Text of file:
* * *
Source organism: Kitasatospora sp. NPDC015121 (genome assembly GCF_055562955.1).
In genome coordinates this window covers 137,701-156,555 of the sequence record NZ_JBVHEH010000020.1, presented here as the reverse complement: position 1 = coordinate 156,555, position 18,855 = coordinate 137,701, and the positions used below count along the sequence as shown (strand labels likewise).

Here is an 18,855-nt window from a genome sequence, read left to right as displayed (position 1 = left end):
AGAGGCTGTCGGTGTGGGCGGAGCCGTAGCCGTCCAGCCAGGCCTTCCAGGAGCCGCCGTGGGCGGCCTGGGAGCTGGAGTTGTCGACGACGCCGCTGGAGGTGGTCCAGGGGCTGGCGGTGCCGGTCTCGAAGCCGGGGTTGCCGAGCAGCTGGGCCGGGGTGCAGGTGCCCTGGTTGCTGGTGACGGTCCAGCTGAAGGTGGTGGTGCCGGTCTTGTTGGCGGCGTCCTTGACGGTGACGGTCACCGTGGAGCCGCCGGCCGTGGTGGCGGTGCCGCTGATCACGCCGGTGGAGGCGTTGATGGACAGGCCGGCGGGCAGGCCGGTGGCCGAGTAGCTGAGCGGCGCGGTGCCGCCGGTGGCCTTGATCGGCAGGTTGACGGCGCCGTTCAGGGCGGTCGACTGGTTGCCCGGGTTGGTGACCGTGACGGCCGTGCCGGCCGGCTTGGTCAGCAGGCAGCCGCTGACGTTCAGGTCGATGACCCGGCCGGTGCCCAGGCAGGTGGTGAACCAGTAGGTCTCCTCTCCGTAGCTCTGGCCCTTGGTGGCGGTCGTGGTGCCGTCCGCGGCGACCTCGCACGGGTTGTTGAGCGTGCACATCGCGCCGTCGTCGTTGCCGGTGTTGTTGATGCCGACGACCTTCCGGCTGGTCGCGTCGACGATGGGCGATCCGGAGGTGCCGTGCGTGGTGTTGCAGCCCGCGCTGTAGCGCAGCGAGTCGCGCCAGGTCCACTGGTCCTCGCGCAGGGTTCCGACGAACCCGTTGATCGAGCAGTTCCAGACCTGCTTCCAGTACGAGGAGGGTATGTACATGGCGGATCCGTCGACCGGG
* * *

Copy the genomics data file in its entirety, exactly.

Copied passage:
Source organism: Kitasatospora sp. NPDC015121 (genome assembly GCF_055562955.1).
In genome coordinates this window covers 137,701-156,555 of the sequence record NZ_JBVHEH010000020.1, presented here as the reverse complement: position 1 = coordinate 156,555, position 18,855 = coordinate 137,701, and the positions used below count along the sequence as shown (strand labels likewise).

Here is an 18,855-nt window from a genome sequence, read left to right as displayed (position 1 = left end):
AGAGGCTGTCGGTGTGGGCGGAGCCGTAGCCGTCCAGCCAGGCCTTCCAGGAGCCGCCGTGGGCGGCCTGGGAGCTGGAGTTGTCGACGACGCCGCTGGAGGTGGTCCAGGGGCTGGCGGTGCCGGTCTCGAAGCCGGGGTTGCCGAGCAGCTGGGCCGGGGTGCAGGTGCCCTGGTTGCTGGTGACGGTCCAGCTGAAGGTGGTGGTGCCGGTCTTGTTGGCGGCGTCCTTGACGGTGACGGTCACCGTGGAGCCGCCGGCCGTGGTGGCGGTGCCGCTGATCACGCCGGTGGAGGCGTTGATGGACAGGCCGGCGGGCAGGCCGGTGGCCGAGTAGCTGAGCGGCGCGGTGCCGCCGGTGGCCTTGATCGGCAGGTTGACGGCGCCGTTCAGGGCGGTCGACTGGTTGCCCGGGTTGGTGACCGTGACGGCCGTGCCGGCCGGCTTGGTCAGCAGGCAGCCGCTGACGTTCAGGTCGATGACCCGGCCGGTGCCCAGGCAGGTGGTGAACCAGTAGGTCTCCTCTCCGTAGCTCTGGCCCTTGGTGGCGGTCGTGGTGCCGTCCGCGGCGACCTCGCACGGGTTGTTGAGCGTGCACATCGCGCCGTCGTCGTTGCCGGTGTTGTTGATGCCGACGACCTTCCGGCTGGTCGCGTCGACGATGGGCGATCCGGAGGTGCCGTGCGTGGTGTTGCAGCCCGCGCTGTAGCGCAGCGAGTCGCGCCAGGTCCACTGGTCCTCGCGCAGGGTTCCGACGAACCCGTTGATCGAGCAGTTCCAGACCTGCTTCCAGTACGAGGAGGGTATGTACATGGCGGATCCGTCGACCGGG